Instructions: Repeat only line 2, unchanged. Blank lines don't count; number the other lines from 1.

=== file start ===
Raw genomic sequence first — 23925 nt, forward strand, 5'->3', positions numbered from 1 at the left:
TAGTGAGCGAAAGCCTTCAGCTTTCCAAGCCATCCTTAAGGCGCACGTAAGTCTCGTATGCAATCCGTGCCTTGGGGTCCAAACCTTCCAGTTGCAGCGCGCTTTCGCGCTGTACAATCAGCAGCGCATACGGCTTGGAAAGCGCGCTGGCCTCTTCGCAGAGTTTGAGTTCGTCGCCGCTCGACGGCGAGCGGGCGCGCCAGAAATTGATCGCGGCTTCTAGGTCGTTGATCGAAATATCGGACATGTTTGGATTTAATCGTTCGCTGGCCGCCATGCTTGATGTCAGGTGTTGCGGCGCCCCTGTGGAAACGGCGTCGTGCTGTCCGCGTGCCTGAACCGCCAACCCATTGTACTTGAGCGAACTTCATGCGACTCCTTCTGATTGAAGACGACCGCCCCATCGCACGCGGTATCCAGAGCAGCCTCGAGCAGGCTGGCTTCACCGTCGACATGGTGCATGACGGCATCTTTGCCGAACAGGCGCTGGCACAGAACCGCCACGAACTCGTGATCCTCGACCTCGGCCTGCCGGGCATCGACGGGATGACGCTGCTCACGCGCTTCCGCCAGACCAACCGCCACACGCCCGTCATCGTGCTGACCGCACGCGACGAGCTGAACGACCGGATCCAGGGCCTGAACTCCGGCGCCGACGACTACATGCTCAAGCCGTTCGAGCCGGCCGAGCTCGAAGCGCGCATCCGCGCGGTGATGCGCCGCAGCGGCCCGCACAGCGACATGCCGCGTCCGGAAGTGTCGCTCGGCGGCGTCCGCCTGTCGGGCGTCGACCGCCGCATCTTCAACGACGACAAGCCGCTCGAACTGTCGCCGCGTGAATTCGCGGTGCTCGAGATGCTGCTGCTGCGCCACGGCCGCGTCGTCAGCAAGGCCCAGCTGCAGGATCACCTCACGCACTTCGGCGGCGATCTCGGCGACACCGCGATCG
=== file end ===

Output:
TAGTGAGCGAAAGCCTTCAGCTTTCCAAGCCATCCTTAAGGCGCACGTAAGTCTCGTATGCAATCCGTGCCTTGGGGTCCAAACCTTCCAGTTGCAGCGCGCTTTCGCGCTGTACAATCAGCAGCGCATACGGCTTGGAAAGCGCGCTGGCCTCTTCGCAGAGTTTGAGTTCGTCGCCGCTCGACGGCGAGCGGGCGCGCCAGAAATTGATCGCGGCTTCTAGGTCGTTGATCGAAATATCGGACATGTTTGGATTTAATCGTTCGCTGGCCGCCATGCTTGATGTCAGGTGTTGCGGCGCCCCTGTGGAAACGGCGTCGTGCTGTCCGCGTGCCTGAACCGCCAACCCATTGTACTTGAGCGAACTTCATGCGACTCCTTCTGATTGAAGACGACCGCCCCATCGCACGCGGTATCCAGAGCAGCCTCGAGCAGGCTGGCTTCACCGTCGACATGGTGCATGACGGCATCTTTGCCGAACAGGCGCTGGCACAGAACCGCCACGAACTCGTGATCCTCGACCTCGGCCTGCCGGGCATCGACGGGATGACGCTGCTCACGCGCTTCCGCCAGACCAACCGCCACACGCCCGTCATCGTGCTGACCGCACGCGACGAGCTGAACGACCGGATCCAGGGCCTGAACTCCGGCGCCGACGACTACATGCTCAAGCCGTTCGAGCCGGCCGAGCTCGAAGCGCGCATCCGCGCGGTGATGCGCCGCAGCGGCCCGCACAGCGACATGCCGCGTCCGGAAGTGTCGCTCGGCGGCGTCCGCCTGTCGGGCGTCGACCGCCGCATCTTCAACGACGACAAGCCGCTCGAACTGTCGCCGCGTGAATTCGCGGTGCTCGAGATGCTGCTGCTGCGCCACGGCCGCGTCGTCAGCAAGGCCCAGCTGCAGGATCACCTCACGCACTTCGGCGGCGATCTCGGCGACACCGCGATCG